Feeling that he should serve his adopted hometown, Al Joined the Chamber of Commerce and the Wenatchee Applarians, ultimately becoming President and Chancellor of those entities. In the late 1950's, a group of local community businessmen and friends formed Community Savings & Loan Association, where he served as Chairman of the Board for about 20 years, until it was acquired by a larger competitor. Al was invited to participate as a member of the Advisory Committee to the Mayor of Wenatchee and acted as chair of that group until it was dissolved by then-Mayor Jim Lynch. Al also helped organize the Wenatchee Valley Symphony Board and served as its first president, continuing that support for some 40 years, as well as being active in Quarter Club and Music Theatre of Wenatchee as a director, performer, and board president. In the early 1960's, then-Governor, Albert D. Rossellini, appointed Al a charter member of the Washington State Arts Commission, after which Governor Dan Evans re-appointed him to three additional four-year terms culminating in the chairmanship for a two-year term.
Meanwhile, Al served on the Apple Blossom Festival Board, as well as the Literacy Board for several years each. In his words, “All of these board memberships led people to think I understood budgets and running multiple meetings, and somehow, I became President of the Wenatchee Golf & Country Club, thus proving that expertise at golf was not at all necessary.”
In 1961, Al joined Rotary International, serving as Wenatchee Club President in '67-'68 and District Governor in '88-'89, which provided the opportunity for him and Alice to attend several national and international conventions including France, Germany, Philadelphia, Las Vegas, Portland, and Korea. Al always believed that none of these extra-curricular activities conflicted with, but enhanced, his primary obligations to his family or his surgical practice at the Wenatchee Valley Clinic.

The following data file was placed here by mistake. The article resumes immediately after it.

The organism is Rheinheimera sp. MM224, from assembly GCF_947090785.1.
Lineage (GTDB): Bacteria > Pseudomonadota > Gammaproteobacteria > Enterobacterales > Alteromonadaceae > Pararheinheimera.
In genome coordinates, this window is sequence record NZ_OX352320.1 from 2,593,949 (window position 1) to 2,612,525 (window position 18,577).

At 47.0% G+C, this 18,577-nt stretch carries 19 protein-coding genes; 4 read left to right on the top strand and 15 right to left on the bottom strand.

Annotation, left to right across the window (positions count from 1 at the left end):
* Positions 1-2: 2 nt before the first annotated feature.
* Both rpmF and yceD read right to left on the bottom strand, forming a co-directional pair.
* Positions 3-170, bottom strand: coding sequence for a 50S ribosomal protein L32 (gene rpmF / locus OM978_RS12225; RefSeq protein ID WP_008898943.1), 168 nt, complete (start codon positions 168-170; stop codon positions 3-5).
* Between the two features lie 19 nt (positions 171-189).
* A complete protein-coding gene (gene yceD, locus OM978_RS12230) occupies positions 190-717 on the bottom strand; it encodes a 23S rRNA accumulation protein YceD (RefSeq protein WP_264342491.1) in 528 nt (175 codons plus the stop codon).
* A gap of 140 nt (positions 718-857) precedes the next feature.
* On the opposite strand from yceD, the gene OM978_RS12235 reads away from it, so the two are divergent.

After setting down his scalpel in 1985, to enjoy the “Golden Years”, Al spent time golfing with numerous long-time friends, attending “ROMEO” (Retired Old Men Eating Out) lunches with the “boys”, socializing with Alice, and enjoying reasonably good health until his passing at home on October 19, 2019.
Al was preceded in death by his parents; his beloved wife, Alice in 2009; two younger brothers: Henry of New York, Ignatius of Philadelphia; and is survived by sons: Peter of Seattle, Alfred Jordan, Jr. of East Wenatchee; daughter, Pamela Baumler (Scott) of Seattle; grandchildren: Alfred J. Stojowski III of Chelan, Amy Toppen (Marc) of East Wenatchee, Erin and Kevin Baumler of New York City; and great-grandsons: Chay Stojowski, Michael and Jamy O’Neel; and great-great-granddaughter, Jocelyn O’Neel.
In every sense of the word, Al was a true gentleman. He was unfailingly kind and caring, loved his friends and family and always appreciated a good joke. He will be greatly missed.
The family would like to thank the caregivers at Confluence Hospice and Confluence Health for their wonderful help in making dad’s last months more comfortable.
A Memorial Service, with a reception following, will be held at 12:00 Noon, on Saturday, November 16, 2019, at Holy Apostles Catholic Church, 1315 8th Ave. NE, East Wenatchee, WA, 98802. Remembrances may be sent to the Confluence Health Foundation at 1020 N. Wenatchee Ave., Wenatchee, WA, 98801 or a charity of your choice.